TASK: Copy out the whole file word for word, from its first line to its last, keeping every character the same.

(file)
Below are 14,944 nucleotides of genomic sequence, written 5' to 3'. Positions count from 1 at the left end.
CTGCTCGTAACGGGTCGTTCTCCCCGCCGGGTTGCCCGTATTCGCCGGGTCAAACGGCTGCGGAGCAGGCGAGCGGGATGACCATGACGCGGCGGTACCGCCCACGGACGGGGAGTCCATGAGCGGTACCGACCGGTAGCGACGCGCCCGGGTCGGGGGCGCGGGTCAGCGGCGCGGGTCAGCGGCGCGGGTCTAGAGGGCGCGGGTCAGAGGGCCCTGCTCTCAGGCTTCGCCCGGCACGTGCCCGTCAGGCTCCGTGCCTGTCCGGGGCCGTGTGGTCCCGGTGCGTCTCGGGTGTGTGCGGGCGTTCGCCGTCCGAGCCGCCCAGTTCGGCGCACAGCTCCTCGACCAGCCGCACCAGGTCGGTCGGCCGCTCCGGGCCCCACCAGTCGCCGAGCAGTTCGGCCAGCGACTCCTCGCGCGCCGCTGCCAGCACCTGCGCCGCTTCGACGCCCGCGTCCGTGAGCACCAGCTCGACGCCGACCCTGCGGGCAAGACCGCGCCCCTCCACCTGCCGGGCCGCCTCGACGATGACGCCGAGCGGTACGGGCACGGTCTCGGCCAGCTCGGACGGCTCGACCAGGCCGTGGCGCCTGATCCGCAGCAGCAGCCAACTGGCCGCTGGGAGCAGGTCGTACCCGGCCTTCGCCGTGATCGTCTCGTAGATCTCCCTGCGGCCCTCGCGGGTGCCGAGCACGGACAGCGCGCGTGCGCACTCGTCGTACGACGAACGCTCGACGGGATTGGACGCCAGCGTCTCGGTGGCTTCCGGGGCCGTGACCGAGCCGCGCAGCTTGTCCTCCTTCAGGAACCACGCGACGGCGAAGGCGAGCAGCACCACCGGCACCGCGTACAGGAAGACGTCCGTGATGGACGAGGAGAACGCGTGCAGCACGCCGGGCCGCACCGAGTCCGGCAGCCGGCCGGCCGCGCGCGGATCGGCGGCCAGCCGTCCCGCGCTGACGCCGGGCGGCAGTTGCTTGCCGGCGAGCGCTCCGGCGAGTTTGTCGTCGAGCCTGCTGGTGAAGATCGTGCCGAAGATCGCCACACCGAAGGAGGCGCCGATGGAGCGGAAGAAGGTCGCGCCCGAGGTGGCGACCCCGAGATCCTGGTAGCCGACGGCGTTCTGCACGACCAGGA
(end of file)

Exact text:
Below are 14,944 nucleotides of genomic sequence, written 5' to 3'. Positions count from 1 at the left end.
CTGCTCGTAACGGGTCGTTCTCCCCGCCGGGTTGCCCGTATTCGCCGGGTCAAACGGCTGCGGAGCAGGCGAGCGGGATGACCATGACGCGGCGGTACCGCCCACGGACGGGGAGTCCATGAGCGGTACCGACCGGTAGCGACGCGCCCGGGTCGGGGGCGCGGGTCAGCGGCGCGGGTCAGCGGCGCGGGTCTAGAGGGCGCGGGTCAGAGGGCCCTGCTCTCAGGCTTCGCCCGGCACGTGCCCGTCAGGCTCCGTGCCTGTCCGGGGCCGTGTGGTCCCGGTGCGTCTCGGGTGTGTGCGGGCGTTCGCCGTCCGAGCCGCCCAGTTCGGCGCACAGCTCCTCGACCAGCCGCACCAGGTCGGTCGGCCGCTCCGGGCCCCACCAGTCGCCGAGCAGTTCGGCCAGCGACTCCTCGCGCGCCGCTGCCAGCACCTGCGCCGCTTCGACGCCCGCGTCCGTGAGCACCAGCTCGACGCCGACCCTGCGGGCAAGACCGCGCCCCTCCACCTGCCGGGCCGCCTCGACGATGACGCCGAGCGGTACGGGCACGGTCTCGGCCAGCTCGGACGGCTCGACCAGGCCGTGGCGCCTGATCCGCAGCAGCAGCCAACTGGCCGCTGGGAGCAGGTCGTACCCGGCCTTCGCCGTGATCGTCTCGTAGATCTCCCTGCGGCCCTCGCGGGTGCCGAGCACGGACAGCGCGCGTGCGCACTCGTCGTACGACGAACGCTCGACGGGATTGGACGCCAGCGTCTCGGTGGCTTCCGGGGCCGTGACCGAGCCGCGCAGCTTGTCCTCCTTCAGGAACCACGCGACGGCGAAGGCGAGCAGCACCACCGGCACCGCGTACAGGAAGACGTCCGTGATGGACGAGGAGAACGCGTGCAGCACGCCGGGCCGCACCGAGTCCGGCAGCCGGCCGGCCGCGCGCGGATCGGCGGCCAGCCGTCCCGCGCTGACGCCGGGCGGCAGTTGCTTGCCGGCGAGCGCTCCGGCGAGTTTGTCGTCGAGCCTGCTGGTGAAGATCGTGCCGAAGATCGCCACACCGAAGGAGGCGCCGATGGAGCGGAAGAAGGTCGCGCCCGAGGTGGCGACCCCGAGATCCTGGTAGCCGACGGCGTTCTGCACGACCAGGA